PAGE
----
Critic's choice: the week ahead in TV

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HOWZAT! KERRY PACKER'S WAR
Sunday, 8.30pm, Channel Nine  ★★★★

It's June 1976 and, as the pre-credits sequence reminds us, it's a time of great colour, movement and unrest. In the US, the counterculture may have been and (almost) gone but, in Britain and Australia, the establishment still has a firm grip on society, even as the next generation is rising up against it. That's the backdrop for this cracking tale that presents a microcosm of that culture clash. (After all, plenty of people will tell you that cricket itself is simply life writ small.) If the first five minutes or so of this lush two-parter feel a bit unsteady, it quickly finds its feet. It is always tricky, for instance, casting well-known faces as other well-known faces - it takes a while for Lachy Hulme to stop being Lachy Hulme with bad hair and a pot belly to truly become Kerry Packer. But, all credit to the man, he absolutely does. Likewise with the Australian cricketers. It doesn't help that - in the great tradition of Australian cricket teams throughout the ages - they like to adopt a uniform style in hairdos and facial hair, so at first, not only are we saying to ourselves, ''Ooh! It's Dr Patrick!'' or ''Look! That guy from Laid!'', it's also quite difficult to tell one luxuriously mustachioed chap from another. The first few scenes in the script also feel a little uncertain, with the exposition delivered hard, fast and thick. The good news? Before we reach the first ad break, we are totally sucked into this colourful world and its characters. The squirrels from producers Southern Star must have been raiding op shops across the country to outfit both this cast and the mob from Puberty Blues. Never have so many high pants and body shirts been collected in one place at one time. The set dressing is equally impressive and composer Stephen Rae does a fabulous job with the incidental music. The top-40 hits are fun, but it's the original score that really builds the tension. In short, the attention to detail here is a wondrous thing, subtly layering elements to have us completely immersed in what was indeed a stupendous battle. And if this is unquestionably a celebration of Channel Nine and its remaking of international cricket, the network also has plenty to be proud of. I certainly got a real thrill when I heard that distinctive Nine cricket theme for the first time. I can't wait for next week's instalment.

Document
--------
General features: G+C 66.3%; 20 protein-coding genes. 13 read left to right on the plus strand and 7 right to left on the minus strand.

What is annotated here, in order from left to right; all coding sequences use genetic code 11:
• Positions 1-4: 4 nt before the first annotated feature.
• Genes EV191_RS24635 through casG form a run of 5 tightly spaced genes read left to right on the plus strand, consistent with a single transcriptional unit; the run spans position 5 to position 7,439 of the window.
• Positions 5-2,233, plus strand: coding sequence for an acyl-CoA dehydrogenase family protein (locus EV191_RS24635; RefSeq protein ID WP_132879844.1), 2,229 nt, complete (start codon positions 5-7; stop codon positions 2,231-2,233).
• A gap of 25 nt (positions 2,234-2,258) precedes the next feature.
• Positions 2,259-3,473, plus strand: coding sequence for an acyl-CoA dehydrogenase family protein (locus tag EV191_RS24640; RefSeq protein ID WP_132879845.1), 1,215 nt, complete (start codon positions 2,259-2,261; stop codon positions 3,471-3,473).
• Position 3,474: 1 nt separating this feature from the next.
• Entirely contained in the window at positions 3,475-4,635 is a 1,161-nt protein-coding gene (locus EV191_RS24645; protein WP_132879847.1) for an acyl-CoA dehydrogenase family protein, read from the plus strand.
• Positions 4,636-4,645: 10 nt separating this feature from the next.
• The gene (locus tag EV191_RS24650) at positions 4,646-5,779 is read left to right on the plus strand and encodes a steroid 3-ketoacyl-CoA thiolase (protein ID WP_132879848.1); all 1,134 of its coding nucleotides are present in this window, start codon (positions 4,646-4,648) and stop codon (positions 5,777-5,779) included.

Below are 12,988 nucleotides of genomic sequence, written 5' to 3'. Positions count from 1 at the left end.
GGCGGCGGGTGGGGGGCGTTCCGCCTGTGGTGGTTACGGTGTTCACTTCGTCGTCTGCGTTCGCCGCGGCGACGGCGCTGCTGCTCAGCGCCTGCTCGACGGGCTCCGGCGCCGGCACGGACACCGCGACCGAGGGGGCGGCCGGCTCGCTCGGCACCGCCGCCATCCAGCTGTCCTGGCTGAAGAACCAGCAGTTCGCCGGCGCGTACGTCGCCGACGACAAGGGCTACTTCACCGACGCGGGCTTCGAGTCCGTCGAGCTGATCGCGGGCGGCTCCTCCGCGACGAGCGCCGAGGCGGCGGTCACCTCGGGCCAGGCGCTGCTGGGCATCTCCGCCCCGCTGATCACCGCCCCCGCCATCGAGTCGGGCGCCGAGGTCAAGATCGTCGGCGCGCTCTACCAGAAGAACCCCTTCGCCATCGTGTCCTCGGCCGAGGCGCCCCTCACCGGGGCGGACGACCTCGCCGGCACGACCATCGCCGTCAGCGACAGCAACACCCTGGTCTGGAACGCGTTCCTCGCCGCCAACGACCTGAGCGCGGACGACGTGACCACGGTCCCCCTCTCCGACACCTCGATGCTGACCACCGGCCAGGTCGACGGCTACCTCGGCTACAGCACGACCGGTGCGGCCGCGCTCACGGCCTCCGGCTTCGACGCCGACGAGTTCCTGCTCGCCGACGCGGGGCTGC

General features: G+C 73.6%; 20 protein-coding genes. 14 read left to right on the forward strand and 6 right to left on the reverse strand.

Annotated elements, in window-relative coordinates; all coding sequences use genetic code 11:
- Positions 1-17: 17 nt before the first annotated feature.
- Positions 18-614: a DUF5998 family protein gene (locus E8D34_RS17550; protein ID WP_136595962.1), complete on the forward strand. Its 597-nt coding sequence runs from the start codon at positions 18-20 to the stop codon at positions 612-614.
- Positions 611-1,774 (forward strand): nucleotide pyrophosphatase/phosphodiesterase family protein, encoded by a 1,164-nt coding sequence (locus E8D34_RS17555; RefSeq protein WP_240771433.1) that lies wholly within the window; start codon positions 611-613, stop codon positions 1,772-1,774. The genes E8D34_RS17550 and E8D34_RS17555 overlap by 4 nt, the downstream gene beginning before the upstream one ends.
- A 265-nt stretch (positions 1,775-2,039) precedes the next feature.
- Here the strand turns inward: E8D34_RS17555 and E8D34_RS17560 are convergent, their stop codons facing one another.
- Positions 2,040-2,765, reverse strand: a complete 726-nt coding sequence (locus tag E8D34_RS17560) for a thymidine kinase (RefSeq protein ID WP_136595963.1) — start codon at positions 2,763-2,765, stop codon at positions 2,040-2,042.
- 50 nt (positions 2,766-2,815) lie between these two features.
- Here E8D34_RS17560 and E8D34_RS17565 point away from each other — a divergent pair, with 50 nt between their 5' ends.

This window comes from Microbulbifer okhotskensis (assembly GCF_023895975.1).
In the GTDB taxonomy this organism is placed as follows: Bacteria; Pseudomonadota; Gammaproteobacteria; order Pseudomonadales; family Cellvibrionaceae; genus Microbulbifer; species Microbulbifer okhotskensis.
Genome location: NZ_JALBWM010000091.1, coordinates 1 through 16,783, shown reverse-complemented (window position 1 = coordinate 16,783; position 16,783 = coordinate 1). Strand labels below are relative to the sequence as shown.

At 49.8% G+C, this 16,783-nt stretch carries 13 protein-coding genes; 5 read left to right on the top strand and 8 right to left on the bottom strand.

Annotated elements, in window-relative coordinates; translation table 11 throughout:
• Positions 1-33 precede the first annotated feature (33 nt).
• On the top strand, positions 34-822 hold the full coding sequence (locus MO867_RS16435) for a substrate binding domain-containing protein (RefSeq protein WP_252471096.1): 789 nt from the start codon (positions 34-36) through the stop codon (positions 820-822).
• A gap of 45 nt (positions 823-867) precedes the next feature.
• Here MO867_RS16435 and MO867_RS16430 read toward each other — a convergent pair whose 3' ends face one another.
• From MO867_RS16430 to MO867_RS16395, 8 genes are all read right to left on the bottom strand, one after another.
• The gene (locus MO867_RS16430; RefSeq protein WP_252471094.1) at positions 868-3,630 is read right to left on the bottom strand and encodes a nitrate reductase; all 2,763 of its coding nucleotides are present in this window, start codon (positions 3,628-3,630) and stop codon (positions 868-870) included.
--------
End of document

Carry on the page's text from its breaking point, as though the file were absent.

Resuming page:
HOUSE OF LIES
Monday, 9.40pm, Channel Ten  ★★★☆

Don Cheadle and his bottom headline this saucy, quirky comedy about a group of high-end management consultants. So does Josh Lawson! So does Kristen Bell! So does Ben Schwartz! So there are five reasons right there to give it a try. But wait, there's more. The series is based on the non-fiction book House of Lies: How Management Consultants Steal Your Watch and Then Tell You the Time, resulting in a rude, lewd romp that's part Burn Notice, part Hustle, part Californication and totally a take-no-prisoners satire on 21st-century capitalism. You certainly get the feeling that when Cheadle's Marty Kaan breaks the fourth wall to provide insights into the dark art of his trade, he's speaking the truth. Add some really likeable characters (despite their amorality) and a zingy script, and you have smart adult comedy that won't please everyone, but will please some an awful lot.